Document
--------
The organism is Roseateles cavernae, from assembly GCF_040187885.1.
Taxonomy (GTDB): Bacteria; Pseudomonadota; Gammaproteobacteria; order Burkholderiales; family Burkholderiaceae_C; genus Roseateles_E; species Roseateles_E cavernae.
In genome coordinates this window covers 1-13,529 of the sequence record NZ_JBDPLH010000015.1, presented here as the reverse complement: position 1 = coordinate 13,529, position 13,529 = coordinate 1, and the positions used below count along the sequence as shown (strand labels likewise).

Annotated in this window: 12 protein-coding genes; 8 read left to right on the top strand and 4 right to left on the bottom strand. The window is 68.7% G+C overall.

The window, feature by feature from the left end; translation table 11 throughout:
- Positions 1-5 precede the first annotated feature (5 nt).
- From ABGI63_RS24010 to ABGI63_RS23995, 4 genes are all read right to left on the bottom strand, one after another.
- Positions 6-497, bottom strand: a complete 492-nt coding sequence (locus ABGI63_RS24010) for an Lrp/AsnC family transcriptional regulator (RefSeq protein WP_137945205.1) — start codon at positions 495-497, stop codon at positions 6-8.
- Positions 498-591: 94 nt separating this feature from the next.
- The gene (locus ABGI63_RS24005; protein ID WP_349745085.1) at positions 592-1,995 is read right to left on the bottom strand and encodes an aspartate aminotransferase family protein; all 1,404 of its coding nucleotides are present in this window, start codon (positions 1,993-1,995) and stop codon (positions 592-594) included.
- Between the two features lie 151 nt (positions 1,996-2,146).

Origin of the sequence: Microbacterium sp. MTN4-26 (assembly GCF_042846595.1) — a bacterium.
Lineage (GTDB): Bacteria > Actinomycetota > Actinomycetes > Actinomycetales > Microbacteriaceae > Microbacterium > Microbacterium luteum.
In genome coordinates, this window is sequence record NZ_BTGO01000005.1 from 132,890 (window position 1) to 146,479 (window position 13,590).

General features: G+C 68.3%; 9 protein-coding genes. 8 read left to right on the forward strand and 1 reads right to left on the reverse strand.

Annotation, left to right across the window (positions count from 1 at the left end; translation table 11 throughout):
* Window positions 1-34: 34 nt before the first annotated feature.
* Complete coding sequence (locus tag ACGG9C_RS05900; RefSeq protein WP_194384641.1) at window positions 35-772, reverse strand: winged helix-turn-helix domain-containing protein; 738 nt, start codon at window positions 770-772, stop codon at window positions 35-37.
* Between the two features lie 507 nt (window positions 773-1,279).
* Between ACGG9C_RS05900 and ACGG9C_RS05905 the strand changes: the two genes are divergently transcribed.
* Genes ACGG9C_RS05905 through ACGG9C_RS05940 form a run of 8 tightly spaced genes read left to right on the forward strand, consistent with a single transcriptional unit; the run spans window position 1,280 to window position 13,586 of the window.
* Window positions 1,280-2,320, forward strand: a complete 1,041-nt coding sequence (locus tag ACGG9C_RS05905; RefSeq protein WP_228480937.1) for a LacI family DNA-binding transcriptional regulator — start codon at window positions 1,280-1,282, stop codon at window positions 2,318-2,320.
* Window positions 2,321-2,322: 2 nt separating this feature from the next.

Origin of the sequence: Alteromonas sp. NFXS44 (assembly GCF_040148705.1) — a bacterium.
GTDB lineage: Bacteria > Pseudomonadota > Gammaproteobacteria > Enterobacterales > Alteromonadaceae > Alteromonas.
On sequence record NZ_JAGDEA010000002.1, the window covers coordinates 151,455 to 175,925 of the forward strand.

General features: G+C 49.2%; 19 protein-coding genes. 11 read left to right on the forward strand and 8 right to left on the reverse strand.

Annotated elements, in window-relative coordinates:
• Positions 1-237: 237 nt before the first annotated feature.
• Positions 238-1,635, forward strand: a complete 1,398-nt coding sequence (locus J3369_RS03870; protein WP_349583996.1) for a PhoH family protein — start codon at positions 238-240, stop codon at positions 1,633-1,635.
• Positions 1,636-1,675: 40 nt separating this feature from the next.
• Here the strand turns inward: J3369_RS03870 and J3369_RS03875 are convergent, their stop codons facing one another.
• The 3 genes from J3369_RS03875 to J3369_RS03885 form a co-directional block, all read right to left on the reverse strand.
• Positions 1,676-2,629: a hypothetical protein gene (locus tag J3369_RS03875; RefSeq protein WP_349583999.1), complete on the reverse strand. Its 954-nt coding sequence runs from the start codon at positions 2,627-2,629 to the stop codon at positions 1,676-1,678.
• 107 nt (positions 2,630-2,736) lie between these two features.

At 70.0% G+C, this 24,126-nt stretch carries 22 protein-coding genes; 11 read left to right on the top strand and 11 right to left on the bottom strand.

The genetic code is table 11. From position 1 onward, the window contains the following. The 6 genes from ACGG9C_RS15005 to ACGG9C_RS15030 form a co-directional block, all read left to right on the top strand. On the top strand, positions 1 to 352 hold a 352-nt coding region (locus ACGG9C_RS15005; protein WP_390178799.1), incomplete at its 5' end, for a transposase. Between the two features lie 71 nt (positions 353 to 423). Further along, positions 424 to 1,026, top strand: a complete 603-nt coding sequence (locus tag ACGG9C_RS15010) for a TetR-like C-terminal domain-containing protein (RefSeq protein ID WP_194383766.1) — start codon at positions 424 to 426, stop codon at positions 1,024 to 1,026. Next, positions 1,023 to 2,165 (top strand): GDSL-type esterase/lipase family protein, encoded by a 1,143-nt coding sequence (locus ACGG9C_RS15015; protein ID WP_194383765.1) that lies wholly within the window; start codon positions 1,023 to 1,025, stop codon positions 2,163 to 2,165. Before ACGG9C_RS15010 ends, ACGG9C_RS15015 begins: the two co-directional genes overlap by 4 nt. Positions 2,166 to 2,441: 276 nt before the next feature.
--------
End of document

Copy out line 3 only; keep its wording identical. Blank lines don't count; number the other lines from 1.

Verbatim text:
In genome coordinates this window covers 1-13,529 of the sequence record NZ_JBDPLH010000015.1, presented here as the reverse complement: position 1 = coordinate 13,529, position 13,529 = coordinate 1, and the positions used below count along the sequence as shown (strand labels likewise).